Sunday, October 21, 2012

Weekend Progress Report: Sunday, Oct. 21, 2012

 I have been working steadily on my Woodland Angel Christmas Stocking and have very nearly completed section 8 of the chart even though I did have to do a bit of frogging.  One of my dark grey DMC skeins was mislabeled as 543 which is actually a very pale tan.  I had used the mislabeled skein on the trim of the angel's robes and had to pull it and restitch with the proper color.  I then decided to do the back stitching on the  sections 8 and 9.  I'll do the back-stitching on sections 3 & 5 later on today and tomorrow as well as finish up the last stitches on section 8.  I like doing the back stitching as I go for two reasons: first, I enjoy the immediate gratification of seeing the design come into focus and second, it helps me in lining up the other chart sections as I stitch.   I am going into a one project at a time phase with this stocking for now since I am not at all certain that 8 weeks will be sufficient time to finish this piece but I am going to give it my best shot.
The photo above shows my progress on the whole stocking.  As you see I have very far to go.  The photo on the right shows the bottom of the stocking, sections 9 and 8.  If you click on the photo, you will be able to see the areas yet to be stitched ... the snow is a mosaic of confetti stitches in approximately 20  solid and blended needles in varying shades of white, blue, lavender, ecru, tan and grey.  The two rather irregular brown columns are actually the front legs of a young reindeer.

I did take just a few minutes away from the stocking to finish up Peacocks and will try and get a sewing finish done on that soon.

Saturday, October 20, 2012

Sinus Headaches and Stitching Don't Mix

... so I have very little to report in the way of stitching progress.  Wednesday and Thursday were total losses so far as stitching was concerned.

 But by Friday I had recovered just enough to work on my Purple Peacocks, which I had stitched on an aqua background in GAST Peacock rather than in the recommended shade of purple.  I actually believed I had finished the piece until I saw this photograph and noticed that I have a few flourishes to finish on the tail of the peacock on the upper right.    That sinus headache did a number on my powers of concentration and observation!  And then I will have to decide whether I am going to finish it as a small pillow or a gift tote.  I have abandoned the idea of a biscornu ... it is too large for a biscornu pin cushion and too small for a biscornu pillow.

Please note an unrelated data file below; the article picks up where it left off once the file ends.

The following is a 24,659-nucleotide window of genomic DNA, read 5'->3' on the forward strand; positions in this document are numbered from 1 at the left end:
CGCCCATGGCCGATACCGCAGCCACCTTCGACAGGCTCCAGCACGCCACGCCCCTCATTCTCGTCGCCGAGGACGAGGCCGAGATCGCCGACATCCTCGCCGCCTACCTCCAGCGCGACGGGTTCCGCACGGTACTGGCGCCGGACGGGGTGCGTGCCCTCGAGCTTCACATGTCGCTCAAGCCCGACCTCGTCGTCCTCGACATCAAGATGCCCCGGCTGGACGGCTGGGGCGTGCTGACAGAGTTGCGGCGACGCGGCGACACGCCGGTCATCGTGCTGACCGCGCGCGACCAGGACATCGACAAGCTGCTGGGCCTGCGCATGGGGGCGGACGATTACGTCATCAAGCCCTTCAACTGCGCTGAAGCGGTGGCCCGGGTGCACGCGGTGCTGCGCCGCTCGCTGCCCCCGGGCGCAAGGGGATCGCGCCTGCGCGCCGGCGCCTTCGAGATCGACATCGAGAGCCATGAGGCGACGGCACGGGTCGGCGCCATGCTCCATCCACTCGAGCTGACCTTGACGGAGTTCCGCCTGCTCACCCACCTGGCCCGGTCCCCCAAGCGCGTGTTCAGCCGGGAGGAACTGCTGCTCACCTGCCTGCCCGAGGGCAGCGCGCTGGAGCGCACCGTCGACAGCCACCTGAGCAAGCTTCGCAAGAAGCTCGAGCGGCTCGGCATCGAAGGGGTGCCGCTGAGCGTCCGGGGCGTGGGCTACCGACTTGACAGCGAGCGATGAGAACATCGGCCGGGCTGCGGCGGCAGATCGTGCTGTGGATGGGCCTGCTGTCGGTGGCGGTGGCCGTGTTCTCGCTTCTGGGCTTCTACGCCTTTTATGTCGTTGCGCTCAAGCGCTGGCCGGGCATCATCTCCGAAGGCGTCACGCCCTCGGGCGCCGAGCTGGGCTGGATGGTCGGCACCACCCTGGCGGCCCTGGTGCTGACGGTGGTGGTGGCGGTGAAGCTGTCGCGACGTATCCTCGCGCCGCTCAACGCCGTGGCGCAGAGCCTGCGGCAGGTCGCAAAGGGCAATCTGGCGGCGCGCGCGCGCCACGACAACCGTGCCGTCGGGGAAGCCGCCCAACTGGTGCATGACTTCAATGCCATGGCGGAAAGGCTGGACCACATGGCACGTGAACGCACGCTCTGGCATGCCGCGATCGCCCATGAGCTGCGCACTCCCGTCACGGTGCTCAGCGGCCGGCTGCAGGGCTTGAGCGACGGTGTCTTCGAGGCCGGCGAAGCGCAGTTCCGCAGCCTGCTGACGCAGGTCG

And I have finally resumed work on TW's The Woodland Angel Christmas Stocking and made some progress on Page 8 of the chart.  The photo isn't one of my better ones, being slightly askew.  And it is often hard to appreciate a TW design until after the back stitching has been done but I am pleased with this morning's progress. It is moderately slow going since, typical of TW, the snow has so many varying shades but the final result will be well worth it.  TW has a painterly eye which she applies to cross stitch design with phenomenal results.  It is one of the reasons I love her designs and keep returning to them again and again.  There are other reasons, to be sure. Her choice of subjects meshes with my own interests in fantasy subjects like dragons and mythological/fairy tale figures and in designs with the feel of medieval tapestries.  Her palette has a delicacy and subtlety not found in many cross stitch designs.  Her designs are breathtakingly romantic in the truest sense of that word.  And she uses DMC in her charts which keeps even large projects affordable ... though one of these days I am going to try and convert one of her smaller designs to silks ... I am sure TW would look mah-velous in silk.  There is one old complimentary chart of a dragon [I believe it is called Futurecaster] that is designed to use an over-dyed cotton and some matching solids in a colorway of the stitcher's choice that should convert to silk easily enough.  Converting one of her blended thread charts to silk would be more difficult but if I could find something relatively small I might give it a try using Perfect Palette silks.   That line of silks has a large range of colors ... not quite as extensive as DMC's range of cottons but close.  Anyway, I have quite a collection of TW charts in my stash since I have two of her seasonal faeries left to stitch [Summer and Winter] and I have the large paperback book The Best of Teresa Wentzler Fantasy as well.  And I have a number of her complimentary charts as well - TW is one of those designers who has been exceedingly generous with free designs over the years.